Boomers Join Millennials In Embracing Rent Versus Buy

More baby boomers are forgoing homeownership and choosing to rent, with many looking for the same type of living environment as their millennial counterparts.

Between 2009 and 2015, the number of renters aged 55 or above rose 28 percent, while those aged 34 or younger only increased 3 percent, according to census data recently crunched by apartment search engine RENTCafe.

In addition, more than 5 million U.S. baby boomers are expected to rent their next home by 2020, according to a 2016 analysis from Freddie Mac. Some boomers want to stay close to the neighborhoods where they have lived for decades, while others are following their children to cities.

According to CNBC, since baby boomers tend to have more money to spend than millennials, developers are trying to lure them into luxury buildings like the ones sprouting up across New York City. In fact, boomers and millennials alike are flocking to areas like downtown Brooklyn, which is home to many new full-service high-rises – and they sometimes compete over units.

“You would think [baby boomers] would be buying and investing in property, but a lot of people like the convenience and ease of renting,” said Phillip Salem, an agent at real estate brokerage firm Triplemint. “A lot of millennials are moving into brand-new rentals, and a lot of boomers are saying ‘That’s what’s I like, too.’”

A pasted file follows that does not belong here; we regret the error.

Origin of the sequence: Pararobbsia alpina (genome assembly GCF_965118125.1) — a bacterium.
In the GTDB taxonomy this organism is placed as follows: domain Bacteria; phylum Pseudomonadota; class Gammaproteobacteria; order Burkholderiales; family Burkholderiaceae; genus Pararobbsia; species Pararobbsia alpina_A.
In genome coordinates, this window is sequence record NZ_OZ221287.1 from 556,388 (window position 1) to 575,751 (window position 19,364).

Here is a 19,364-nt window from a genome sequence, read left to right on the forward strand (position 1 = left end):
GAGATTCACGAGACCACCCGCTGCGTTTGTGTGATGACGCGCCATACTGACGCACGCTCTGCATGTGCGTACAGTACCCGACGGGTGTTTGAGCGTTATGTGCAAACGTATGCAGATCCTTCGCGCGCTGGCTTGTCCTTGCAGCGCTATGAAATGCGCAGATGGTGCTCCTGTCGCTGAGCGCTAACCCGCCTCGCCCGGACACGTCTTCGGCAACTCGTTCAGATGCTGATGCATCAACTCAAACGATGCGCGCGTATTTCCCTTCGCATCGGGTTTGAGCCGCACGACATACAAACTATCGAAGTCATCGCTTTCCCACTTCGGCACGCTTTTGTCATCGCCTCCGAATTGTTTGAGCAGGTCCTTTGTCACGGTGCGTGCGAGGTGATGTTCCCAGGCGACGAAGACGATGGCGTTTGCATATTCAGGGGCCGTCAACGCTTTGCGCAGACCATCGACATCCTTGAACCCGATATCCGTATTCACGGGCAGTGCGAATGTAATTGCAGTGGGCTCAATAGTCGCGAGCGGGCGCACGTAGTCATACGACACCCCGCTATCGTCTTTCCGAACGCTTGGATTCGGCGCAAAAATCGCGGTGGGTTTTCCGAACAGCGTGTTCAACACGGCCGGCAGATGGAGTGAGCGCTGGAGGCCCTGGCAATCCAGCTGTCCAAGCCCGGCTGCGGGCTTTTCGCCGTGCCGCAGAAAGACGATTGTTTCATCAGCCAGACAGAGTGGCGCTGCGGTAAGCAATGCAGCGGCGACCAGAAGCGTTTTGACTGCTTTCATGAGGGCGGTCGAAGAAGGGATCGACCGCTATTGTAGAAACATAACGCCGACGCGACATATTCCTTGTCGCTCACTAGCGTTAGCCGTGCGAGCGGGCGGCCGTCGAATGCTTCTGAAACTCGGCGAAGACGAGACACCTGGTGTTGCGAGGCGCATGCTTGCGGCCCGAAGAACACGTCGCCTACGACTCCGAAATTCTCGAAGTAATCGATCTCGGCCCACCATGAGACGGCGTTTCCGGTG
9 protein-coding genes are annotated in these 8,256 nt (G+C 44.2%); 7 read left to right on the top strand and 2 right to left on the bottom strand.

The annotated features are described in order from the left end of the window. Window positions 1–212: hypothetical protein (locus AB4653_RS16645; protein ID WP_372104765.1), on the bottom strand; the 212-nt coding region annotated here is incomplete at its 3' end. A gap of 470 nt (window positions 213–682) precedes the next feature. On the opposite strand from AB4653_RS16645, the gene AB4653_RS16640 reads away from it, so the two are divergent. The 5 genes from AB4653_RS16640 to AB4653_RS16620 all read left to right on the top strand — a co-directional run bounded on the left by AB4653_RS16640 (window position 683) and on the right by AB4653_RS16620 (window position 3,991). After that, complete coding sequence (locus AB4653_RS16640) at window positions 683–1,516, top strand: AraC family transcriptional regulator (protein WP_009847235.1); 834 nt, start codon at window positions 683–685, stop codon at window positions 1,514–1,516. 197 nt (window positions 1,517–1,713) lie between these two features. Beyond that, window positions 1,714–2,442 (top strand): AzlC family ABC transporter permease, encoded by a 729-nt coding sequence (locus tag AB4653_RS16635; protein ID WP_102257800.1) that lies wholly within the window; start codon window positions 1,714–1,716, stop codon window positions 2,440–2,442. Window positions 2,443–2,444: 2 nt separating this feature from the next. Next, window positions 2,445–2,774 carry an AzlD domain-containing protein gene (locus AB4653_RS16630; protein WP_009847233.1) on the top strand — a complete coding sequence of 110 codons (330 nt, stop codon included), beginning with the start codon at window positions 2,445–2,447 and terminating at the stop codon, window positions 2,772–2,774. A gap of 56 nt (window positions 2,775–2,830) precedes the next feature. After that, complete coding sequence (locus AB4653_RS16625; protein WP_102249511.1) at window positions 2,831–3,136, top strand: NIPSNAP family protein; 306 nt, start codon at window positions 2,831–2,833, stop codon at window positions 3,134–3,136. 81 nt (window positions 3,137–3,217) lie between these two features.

Salem estimates that his own Manhattan high-rise – with a gym, yoga studio and three outdoor lounges – is comprised of about 70 percent millennials and 30 percent baby boomers.

“When I’m on the roof deck grilling, there are a lot of baby boomers,” he said. “They come and sit with us. We chill. It’s a community.”

Chris Bledsoe, co-founder of the national co-living brand Ollie, said that boomers account for one out of every four email inquiries.

Ollie offers an all-inclusive living experience in micro-unit studio apartments (under 400 square feet), or micro-suites where renters have private bedrooms while sharing kitchens, bathrooms and other common spaces. About 80 percent of tenants are in their 20s and 30s, but just under 20 percent are over the age of 50 – and about a third of those are in their 60s.

“I say millennial is a mindset, not an age group,” he said. “Boomers are seeking something urban. They want cultural vibrancy, the theater. They want to be close to where their kids and grandkids are.”